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Finding yourself: an exploration of personal style with Anna Ginsburg

An interview with Anna Ginsburg on how chasing joy and pleasure in creation can cultivate your own personal style

“...Maybe not being able to recognize your own style is like not being able to see your face; not really being able to know what you look like. Then you look at someone else's work, and it’s so screamingly obvious that they have a style. I guess you do too, it’s just super hard to see it for yourself.”

It’s an interesting statement coming from animator and film director Anna Ginsburg, whose style is very much considered distinct and recognizable. But as she wisely articulates, that elusiveness is at the core of how we frame and define “personal style.”


Whether you feel in tune with your personal style, or you’re at the soul-searching stage of finding your own unique voice, this conversation is for you. Originality, personal taste, the importance of playfulness, burnout, and the discovery in collaborations—it’s all here. In this jam-packed insightful interview with Ginsburg, we explore the meaning of personal style.


 

Wix Playground: Personal style can mean different things to different people. It could be visual, such as using a specific technique; a theme or idea one is drawn to; or a certain motivation to create. What is personal style for you? Where does your style originate?


Anna Ginzburg: "For me, the idea of personal style will always revolve around the idea of joy. It’s very basic, really: this belief that doing something that sparks joy is always going to be pleasant to watch, and by definition will truly reflect who you are.

In my experience, making something that looks like something I've done before is never where I’m gonna find joy. So I will often seek it through collaborations and working with other designers and illustrators. Essentially, trying to push the boundaries of my medium of 2D animation, by involving other aesthetics or techniques I have access to through those collaborations. These experimentations, and not being bogged down by some idea of ‘brand’ I have in my head, are always what makes me feel I can push myself in a way that feels natural.”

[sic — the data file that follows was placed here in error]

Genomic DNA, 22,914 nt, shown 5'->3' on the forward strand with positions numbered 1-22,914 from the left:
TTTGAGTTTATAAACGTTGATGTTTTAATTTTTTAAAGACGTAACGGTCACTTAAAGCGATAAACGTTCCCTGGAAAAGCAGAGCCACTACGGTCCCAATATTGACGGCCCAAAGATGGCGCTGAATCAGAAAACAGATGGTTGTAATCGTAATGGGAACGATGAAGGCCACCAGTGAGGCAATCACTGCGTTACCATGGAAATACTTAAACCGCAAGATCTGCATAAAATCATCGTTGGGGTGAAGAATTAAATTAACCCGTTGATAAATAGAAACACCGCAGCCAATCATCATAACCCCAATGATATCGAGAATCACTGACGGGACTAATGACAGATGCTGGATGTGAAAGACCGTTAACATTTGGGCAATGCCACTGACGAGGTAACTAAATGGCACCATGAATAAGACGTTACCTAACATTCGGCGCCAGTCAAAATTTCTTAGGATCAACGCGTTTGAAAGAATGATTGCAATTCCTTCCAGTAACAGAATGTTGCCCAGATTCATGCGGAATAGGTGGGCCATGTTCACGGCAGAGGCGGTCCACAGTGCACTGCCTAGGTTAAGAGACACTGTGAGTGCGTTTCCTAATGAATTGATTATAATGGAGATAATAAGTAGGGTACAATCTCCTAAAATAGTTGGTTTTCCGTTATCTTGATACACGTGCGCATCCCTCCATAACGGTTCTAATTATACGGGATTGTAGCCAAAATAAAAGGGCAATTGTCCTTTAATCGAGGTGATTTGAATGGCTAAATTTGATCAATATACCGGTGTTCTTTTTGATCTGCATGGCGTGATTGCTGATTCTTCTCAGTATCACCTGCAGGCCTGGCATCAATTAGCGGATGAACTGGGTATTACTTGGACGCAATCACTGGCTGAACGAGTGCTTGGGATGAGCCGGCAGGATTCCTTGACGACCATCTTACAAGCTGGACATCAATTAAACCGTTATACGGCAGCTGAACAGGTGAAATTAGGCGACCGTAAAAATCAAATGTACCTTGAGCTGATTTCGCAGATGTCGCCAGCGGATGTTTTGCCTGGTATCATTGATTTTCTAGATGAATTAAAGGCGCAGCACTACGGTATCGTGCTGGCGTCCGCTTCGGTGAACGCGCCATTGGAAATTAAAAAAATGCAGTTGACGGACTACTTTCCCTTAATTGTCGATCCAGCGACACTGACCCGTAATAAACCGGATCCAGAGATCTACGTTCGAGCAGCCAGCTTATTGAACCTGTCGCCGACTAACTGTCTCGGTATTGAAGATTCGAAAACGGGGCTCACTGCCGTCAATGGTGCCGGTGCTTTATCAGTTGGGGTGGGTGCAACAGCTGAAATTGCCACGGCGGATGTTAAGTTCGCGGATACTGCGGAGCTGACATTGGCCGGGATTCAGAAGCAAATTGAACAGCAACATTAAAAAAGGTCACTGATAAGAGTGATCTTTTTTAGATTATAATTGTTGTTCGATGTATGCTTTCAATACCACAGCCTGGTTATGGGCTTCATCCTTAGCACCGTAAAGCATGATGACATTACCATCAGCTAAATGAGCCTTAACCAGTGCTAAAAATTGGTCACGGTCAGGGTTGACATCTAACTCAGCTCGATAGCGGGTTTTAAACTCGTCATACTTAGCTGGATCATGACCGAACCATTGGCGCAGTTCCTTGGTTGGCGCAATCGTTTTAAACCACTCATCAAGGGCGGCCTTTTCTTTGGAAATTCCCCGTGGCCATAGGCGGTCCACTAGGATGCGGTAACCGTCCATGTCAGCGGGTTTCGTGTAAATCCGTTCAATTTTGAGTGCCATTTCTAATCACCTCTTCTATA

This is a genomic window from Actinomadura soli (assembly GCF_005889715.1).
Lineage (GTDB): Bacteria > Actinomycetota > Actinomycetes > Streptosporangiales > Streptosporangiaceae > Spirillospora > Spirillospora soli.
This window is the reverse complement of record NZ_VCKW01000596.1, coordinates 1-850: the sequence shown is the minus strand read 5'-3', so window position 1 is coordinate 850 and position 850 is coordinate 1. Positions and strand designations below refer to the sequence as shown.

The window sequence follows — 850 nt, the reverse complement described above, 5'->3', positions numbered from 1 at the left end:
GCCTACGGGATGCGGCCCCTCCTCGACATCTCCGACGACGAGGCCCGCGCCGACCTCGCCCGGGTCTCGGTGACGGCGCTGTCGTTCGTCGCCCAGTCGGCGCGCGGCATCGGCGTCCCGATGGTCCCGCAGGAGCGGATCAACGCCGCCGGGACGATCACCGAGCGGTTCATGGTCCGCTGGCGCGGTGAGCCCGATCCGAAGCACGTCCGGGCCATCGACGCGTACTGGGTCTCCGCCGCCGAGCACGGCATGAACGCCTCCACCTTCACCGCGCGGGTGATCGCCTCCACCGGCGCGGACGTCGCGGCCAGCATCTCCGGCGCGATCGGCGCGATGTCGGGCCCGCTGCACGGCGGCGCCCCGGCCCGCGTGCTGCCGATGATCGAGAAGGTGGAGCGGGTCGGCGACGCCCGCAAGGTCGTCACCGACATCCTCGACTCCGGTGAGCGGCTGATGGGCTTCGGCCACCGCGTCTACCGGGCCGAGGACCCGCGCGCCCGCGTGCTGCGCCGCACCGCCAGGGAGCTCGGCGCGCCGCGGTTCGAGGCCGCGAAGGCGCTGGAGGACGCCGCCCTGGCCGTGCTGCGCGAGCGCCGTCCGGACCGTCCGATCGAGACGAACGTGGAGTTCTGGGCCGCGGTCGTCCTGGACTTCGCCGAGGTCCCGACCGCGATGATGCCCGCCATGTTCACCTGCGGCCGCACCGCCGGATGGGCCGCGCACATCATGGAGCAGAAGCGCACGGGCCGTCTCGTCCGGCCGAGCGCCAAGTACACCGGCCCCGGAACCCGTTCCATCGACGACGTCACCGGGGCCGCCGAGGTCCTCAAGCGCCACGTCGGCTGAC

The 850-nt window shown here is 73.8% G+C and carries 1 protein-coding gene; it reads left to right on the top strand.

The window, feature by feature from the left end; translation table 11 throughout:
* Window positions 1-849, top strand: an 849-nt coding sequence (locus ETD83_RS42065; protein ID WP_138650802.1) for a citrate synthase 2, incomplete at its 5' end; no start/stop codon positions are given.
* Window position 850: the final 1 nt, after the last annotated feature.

WP: Has that always been the case for you? Going back to the beginning of your career, what led you in finding that joy?


AG: “When I started, I wanted to be a stop motion animator using puppets. That was followed by getting into live action and animation hybrids, drawing over live action, and interactive animation within the real world. Sadly, because production value tends to be very low — whether it's a commercial or music videos — I found myself regressing back to hand drawn animation, simply because it was so cheap. You literally just need a computer and a way of making a line, no need for any physical space, lighting, or props. I ended up getting very into 2D, as it allowed me creative freedom with shoestring budgets.

That continued in the last four years, as I moved through many different realms and many different collaborators and personal projects. I’m always inspired and learning from the person I last collaborated with.

Stylistically, or medium-wise, I think I have been all over the place. I’m not one of those animation directors who specialize in one technique and then master it for ten years. There’s nothing wrong with that of course, but for me there hasn't been something that keeps the momentum in that type of method. So it’s been more a case of finding joy through collaborations and experimenting through working with others.”



WP: As you say, your collaborators greatly influence your work and style. Do you find yourself drawn to artists who have a very distinct style? And how does working with others help in navigating your own style?


AG: “I think I have been drawn to illustrators who have a very ‘stylish style’ to them. A few years ago, I worked on a film for Selfridges with Sara Andreasson, who's an incredible Swedish illustrator. Knowing her style, I kind of knew that she was going to bring a crazy use of colour that I have always admired. It was a time in which I found myself struggling with colouring. No matter what I tried, I always ended up with a rainbow-y palate. So working with her was a real joy, she brought that aspect that I knew I needed, and indeed she ended up using gorgeous crazy browns and reds, which I never would have gotten to myself. It was so cool watching her artistic eye and her approach to color.


Another great collaboration I had was with a painter called Melissa Kitty Jarram for the film Ugly, made for World Refugee Day in 2019. The film was made all in her style, which is very different to what I usually do. As much as I brought elements to it and helped the composition, it was very her. It was such a cool process with the two of us: she would create these tiny little drawings that might link together, I would storyboard them, then she would work on them some more, and give them back to me. It was all done on paper, so we ended up with all these amazing paintings. With her, there was also a technical challenge for myself, trying to use photoshop in a way that really mirrors tactile physical paintings, learning to use brushes in a really subtle way. That was very cool, a new way of working that I discovered thanks to our collaboration.”